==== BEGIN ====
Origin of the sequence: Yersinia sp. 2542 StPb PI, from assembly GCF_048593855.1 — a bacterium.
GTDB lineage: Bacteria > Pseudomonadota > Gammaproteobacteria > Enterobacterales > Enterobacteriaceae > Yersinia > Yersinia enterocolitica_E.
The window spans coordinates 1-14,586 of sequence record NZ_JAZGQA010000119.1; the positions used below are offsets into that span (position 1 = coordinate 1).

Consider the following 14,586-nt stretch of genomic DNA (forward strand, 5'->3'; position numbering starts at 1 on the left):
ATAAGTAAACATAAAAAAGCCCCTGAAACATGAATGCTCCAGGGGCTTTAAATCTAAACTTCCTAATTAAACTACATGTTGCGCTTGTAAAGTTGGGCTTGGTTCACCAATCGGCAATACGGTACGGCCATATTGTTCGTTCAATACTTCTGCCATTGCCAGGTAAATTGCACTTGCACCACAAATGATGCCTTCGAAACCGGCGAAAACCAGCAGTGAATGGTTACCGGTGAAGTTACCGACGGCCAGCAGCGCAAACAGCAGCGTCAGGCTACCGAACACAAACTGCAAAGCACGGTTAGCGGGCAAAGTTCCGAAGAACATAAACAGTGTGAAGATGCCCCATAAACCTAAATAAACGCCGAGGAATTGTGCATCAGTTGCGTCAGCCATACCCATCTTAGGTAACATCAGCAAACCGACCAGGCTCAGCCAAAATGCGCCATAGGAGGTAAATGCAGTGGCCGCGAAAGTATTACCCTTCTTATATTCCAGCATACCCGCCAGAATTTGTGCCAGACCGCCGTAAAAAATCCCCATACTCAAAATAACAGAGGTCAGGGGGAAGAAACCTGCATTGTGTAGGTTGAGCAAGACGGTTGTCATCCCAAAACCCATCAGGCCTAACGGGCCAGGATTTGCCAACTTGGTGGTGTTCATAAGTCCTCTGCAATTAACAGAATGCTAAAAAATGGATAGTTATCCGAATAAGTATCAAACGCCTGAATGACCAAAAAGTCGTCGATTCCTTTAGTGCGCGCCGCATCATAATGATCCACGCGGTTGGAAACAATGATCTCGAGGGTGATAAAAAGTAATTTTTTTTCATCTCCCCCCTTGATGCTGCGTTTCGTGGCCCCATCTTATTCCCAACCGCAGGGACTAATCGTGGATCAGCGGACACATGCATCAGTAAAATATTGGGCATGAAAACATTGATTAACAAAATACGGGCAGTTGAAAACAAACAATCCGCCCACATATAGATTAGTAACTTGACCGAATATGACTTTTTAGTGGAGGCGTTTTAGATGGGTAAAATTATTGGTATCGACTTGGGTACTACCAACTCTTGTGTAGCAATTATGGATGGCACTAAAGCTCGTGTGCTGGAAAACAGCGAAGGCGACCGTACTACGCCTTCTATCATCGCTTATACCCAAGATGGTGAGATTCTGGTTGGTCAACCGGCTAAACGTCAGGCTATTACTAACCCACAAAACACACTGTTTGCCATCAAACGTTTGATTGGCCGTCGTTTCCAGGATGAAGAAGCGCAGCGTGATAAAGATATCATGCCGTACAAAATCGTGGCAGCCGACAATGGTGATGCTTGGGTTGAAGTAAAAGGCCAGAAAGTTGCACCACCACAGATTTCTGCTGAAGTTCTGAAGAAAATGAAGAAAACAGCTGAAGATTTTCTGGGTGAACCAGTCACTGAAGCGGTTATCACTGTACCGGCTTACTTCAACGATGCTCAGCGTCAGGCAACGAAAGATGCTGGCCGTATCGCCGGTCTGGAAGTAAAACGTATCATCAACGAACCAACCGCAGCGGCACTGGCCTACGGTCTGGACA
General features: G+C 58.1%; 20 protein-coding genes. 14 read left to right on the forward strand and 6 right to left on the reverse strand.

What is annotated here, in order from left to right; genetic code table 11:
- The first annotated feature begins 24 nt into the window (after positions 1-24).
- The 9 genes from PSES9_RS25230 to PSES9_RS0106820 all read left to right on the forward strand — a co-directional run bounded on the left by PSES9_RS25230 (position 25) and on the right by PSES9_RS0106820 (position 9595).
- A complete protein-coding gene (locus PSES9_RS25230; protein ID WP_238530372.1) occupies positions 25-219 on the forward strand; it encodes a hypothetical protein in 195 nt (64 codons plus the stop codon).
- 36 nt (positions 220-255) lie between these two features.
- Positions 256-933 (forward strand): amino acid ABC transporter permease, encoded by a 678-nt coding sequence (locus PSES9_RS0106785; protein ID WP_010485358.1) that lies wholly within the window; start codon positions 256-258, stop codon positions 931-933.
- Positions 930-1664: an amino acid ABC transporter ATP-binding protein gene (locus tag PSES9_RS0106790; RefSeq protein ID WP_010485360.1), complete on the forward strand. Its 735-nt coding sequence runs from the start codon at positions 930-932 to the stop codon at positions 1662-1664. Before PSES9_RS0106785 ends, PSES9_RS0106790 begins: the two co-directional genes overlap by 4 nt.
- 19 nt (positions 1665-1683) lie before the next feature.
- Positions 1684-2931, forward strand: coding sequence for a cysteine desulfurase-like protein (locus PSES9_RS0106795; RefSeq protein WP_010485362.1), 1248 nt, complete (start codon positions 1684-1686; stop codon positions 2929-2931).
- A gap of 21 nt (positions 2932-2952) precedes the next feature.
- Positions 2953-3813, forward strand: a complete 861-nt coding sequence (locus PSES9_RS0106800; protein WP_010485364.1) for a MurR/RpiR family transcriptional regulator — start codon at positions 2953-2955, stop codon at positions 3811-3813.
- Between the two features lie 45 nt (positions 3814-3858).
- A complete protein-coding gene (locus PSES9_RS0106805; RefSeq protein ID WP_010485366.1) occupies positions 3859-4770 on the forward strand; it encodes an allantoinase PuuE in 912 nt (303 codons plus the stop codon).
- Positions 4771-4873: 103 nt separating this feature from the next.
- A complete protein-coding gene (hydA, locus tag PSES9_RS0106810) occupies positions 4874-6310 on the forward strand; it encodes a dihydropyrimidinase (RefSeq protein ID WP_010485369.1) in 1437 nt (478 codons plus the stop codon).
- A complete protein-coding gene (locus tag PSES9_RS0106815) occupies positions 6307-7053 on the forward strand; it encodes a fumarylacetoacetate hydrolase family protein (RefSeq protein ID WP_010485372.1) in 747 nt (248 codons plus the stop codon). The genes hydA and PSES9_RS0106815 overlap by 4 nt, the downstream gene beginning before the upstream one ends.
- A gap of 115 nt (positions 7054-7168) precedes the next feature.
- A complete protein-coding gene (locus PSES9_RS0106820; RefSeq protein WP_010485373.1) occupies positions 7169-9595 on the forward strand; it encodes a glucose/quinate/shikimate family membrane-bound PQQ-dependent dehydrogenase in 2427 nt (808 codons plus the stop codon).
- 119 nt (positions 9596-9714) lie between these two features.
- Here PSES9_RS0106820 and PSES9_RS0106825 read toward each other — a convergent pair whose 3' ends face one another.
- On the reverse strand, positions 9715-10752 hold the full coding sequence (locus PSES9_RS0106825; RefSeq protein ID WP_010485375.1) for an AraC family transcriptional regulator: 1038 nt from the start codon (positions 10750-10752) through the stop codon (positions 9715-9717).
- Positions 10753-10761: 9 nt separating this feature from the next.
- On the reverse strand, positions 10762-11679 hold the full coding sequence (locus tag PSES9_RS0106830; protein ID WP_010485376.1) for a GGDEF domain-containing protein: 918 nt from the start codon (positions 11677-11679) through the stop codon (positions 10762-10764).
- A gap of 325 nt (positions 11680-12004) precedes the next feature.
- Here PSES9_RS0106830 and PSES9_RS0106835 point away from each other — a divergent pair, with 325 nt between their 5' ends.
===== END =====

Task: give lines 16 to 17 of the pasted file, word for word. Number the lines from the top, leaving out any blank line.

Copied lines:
- A gap of 21 nt (positions 2932-2952) precedes the next feature.
- Positions 2953-3813, forward strand: a complete 861-nt coding sequence (locus PSES9_RS0106800; protein WP_010485364.1) for a MurR/RpiR family transcriptional regulator — start codon at positions 2953-2955, stop codon at positions 3811-3813.